The civil law can thus be described as a top-down approach to principles, whereas the common law can be described as a bottom up approach. Both systems *value* principles equally, but arrive at them, and deal with the interface between principle and detail, in very different ways. It is a legal system inspired by Roman law and whose primary feature is that laws are codified into collections, as compared to common law systems that gives great precedential weight to common law on the principle that it is unfair to treat similar facts differently on different occasions.
Conceptually, it is the group of legal ideas and systems ultimately derived from the Code of Justinian, but heavily overlaid by Germanic, ecclesiastical, feudal, and local practices, as well as doctrinal strains such as natural law, codification, and legislative positivism. Materially, civil law proceeds from abstractions, formulates general principles, and distinguishes substantive rules from procedural rules. It holds legislation as the primary source of law, and the court system is usually inquisitorial, unbound by precedent, and composed of specially trained judicial officers with a limited authority to interpret law.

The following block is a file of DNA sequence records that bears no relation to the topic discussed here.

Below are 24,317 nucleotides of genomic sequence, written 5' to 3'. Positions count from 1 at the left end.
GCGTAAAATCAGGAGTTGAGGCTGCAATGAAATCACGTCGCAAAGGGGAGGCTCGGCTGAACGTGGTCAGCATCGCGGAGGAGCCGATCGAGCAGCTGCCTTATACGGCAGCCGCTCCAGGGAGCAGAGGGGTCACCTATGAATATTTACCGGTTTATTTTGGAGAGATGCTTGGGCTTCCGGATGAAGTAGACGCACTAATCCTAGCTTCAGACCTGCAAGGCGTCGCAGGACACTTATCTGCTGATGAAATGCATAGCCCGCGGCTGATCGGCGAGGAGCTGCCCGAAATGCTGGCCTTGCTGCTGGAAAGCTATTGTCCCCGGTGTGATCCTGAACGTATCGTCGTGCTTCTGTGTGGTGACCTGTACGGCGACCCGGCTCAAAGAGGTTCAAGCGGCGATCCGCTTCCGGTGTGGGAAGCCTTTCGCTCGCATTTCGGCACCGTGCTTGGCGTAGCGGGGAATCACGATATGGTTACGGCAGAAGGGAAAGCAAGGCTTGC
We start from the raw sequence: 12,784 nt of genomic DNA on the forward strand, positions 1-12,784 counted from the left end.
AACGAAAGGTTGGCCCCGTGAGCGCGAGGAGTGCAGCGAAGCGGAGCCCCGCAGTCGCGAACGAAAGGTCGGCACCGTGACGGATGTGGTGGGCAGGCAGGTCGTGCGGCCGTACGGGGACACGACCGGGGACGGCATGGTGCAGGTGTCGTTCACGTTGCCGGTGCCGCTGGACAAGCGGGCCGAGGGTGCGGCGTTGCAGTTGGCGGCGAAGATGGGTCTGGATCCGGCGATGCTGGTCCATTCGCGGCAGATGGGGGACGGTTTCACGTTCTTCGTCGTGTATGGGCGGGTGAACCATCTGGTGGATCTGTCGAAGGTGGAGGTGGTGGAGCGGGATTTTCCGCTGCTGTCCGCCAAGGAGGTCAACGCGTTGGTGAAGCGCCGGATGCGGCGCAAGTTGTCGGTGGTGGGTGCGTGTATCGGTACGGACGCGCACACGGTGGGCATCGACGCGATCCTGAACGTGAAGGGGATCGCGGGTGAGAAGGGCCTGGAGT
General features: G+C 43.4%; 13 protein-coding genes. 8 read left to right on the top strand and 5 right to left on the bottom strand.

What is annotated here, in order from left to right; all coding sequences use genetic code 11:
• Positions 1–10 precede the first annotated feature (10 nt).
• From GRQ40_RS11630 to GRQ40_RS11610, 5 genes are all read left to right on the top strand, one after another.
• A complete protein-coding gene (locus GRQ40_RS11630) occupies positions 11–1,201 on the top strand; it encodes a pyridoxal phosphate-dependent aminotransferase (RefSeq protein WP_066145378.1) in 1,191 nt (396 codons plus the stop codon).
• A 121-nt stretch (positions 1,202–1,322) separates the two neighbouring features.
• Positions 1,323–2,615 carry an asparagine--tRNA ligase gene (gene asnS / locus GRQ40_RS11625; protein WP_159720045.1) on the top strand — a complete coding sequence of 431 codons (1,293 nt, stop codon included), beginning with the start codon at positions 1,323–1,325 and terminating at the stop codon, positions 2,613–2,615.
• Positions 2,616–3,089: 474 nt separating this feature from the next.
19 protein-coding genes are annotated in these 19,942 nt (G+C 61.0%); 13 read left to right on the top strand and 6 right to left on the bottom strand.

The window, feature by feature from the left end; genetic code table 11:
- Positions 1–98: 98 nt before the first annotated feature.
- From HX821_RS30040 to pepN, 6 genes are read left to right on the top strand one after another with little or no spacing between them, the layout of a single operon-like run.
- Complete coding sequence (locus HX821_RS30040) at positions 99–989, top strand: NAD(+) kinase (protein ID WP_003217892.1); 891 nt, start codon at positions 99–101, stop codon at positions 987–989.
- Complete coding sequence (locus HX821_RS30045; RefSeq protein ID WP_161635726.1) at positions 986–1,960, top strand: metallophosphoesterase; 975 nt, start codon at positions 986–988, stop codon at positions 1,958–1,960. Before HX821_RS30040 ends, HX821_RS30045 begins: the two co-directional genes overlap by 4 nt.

Juries separate from the judges are not used, although in some cases, volunteer lay judges participate along with legally trained career judges. The Islamic law is the moral code and religious law of Islam. Sharia is derived from two primary sources of Islamic law: the precepts set forth in the Quran, and the example set by the Islamic prophet Muhammad in the Sunnah. Islamic jurisprudence interprets and extends the application of sharia to questions not directly addressed in the primary sources by including secondary sources.